A chalazion is a lump in the eyelid that is caused by inflammation of a gland within the skin. Typically, this lump grows over days to weeks and is occasionally red, warm, or painful.
The gland involved in the formation of a chalazion is a modified sweat gland that lies within the eyelid. This gland produces oil. When this gland becomes blocked, it can rupture and the inflammation process begins.
A chalazion is caused by the oil in the gland becoming too thick to flow out of the gland. This oil that is too thick blocks up the gland, but the gland still produces more oil.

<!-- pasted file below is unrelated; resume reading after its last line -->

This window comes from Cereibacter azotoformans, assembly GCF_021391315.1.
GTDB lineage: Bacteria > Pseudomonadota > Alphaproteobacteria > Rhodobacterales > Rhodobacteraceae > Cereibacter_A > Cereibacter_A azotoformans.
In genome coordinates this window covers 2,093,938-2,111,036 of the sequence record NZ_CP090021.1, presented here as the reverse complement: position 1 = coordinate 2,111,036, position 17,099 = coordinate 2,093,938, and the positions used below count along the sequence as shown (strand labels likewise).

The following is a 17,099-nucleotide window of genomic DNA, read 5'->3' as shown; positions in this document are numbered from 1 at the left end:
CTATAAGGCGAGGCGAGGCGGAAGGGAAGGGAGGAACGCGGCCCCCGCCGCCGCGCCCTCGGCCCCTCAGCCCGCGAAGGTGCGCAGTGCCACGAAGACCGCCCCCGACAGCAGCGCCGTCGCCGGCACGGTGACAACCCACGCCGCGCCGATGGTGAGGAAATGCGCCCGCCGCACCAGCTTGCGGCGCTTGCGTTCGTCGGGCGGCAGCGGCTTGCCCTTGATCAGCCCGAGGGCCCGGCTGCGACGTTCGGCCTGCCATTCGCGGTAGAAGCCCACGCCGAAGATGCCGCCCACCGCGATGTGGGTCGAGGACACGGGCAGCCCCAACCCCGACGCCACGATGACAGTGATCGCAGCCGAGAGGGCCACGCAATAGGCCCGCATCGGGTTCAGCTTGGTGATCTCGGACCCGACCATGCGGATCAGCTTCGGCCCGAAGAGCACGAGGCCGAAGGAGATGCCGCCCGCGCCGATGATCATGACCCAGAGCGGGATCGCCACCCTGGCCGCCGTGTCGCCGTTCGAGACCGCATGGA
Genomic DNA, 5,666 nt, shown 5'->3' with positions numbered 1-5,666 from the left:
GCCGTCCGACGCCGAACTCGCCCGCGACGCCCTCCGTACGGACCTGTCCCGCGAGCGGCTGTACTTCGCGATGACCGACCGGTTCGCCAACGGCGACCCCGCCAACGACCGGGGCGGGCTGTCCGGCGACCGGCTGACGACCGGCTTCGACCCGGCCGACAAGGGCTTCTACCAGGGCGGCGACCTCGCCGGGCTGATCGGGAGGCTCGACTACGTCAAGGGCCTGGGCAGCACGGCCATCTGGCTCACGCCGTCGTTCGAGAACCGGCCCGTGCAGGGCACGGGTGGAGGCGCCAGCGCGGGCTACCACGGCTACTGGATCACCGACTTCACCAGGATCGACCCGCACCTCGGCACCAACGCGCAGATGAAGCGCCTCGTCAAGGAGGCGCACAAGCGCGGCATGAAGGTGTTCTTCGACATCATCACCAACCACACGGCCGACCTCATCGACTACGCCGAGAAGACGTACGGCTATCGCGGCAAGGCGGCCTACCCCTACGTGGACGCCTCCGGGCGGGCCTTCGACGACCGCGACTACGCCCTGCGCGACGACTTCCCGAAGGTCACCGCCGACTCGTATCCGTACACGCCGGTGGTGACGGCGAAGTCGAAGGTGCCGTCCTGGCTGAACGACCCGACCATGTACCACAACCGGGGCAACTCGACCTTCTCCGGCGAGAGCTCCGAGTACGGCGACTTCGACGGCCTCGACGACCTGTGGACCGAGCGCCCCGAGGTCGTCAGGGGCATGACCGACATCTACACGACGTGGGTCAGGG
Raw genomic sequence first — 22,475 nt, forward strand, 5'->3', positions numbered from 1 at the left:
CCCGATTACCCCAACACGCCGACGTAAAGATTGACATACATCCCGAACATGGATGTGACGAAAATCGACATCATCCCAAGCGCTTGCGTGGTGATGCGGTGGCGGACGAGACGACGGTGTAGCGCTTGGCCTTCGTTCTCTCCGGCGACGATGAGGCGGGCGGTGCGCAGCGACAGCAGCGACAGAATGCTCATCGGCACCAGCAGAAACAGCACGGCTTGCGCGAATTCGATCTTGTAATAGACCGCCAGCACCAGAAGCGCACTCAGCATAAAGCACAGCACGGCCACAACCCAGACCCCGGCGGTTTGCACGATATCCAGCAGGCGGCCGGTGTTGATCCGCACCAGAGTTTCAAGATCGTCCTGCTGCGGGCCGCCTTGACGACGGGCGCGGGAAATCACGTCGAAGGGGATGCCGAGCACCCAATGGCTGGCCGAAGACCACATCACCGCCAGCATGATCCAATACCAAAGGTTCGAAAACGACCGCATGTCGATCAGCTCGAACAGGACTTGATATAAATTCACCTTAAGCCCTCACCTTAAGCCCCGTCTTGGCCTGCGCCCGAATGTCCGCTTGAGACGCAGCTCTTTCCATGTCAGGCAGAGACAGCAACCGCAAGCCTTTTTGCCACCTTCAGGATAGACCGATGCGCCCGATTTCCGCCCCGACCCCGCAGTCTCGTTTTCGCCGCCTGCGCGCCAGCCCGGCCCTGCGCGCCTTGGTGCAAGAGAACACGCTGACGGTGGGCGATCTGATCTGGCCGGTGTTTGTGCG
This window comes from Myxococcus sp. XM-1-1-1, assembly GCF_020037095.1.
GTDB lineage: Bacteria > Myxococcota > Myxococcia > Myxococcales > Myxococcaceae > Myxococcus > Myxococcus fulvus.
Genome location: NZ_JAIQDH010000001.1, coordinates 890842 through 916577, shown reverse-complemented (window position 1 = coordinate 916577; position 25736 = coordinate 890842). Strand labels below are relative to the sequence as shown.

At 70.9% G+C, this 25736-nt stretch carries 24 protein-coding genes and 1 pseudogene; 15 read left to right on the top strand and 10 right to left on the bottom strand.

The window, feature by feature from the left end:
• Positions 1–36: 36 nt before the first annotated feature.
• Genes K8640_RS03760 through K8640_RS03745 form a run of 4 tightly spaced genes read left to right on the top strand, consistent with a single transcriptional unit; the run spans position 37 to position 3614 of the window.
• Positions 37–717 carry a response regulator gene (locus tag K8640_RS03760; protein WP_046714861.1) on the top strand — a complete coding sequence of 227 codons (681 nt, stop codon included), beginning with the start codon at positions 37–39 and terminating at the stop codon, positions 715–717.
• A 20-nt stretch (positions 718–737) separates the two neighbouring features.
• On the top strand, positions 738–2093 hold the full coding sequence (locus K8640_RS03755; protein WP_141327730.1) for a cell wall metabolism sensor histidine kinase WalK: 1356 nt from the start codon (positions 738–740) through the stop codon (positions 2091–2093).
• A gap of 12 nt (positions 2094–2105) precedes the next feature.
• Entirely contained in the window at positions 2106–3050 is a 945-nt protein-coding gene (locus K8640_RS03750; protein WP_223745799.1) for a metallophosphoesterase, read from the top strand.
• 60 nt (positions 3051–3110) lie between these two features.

Without anywhere to go, the oil builds up inside the gland and forms a lump in the eyelid. Eventually, the gland ruptures (breaks open) and releases the oil into the tissue of the eyelid, causing inflammation.
Your ophthalmologist takes a medical history and performs a physical examination. The examination includes an inspection of the back of the eyelid and the eye itself. The ophthalmologist also tests your vision.
If the swelling has lasted more than a few weeks, your ophthalmologist may recommend surgery to remove the chalazion.
Treatment of the chalazion may include the following: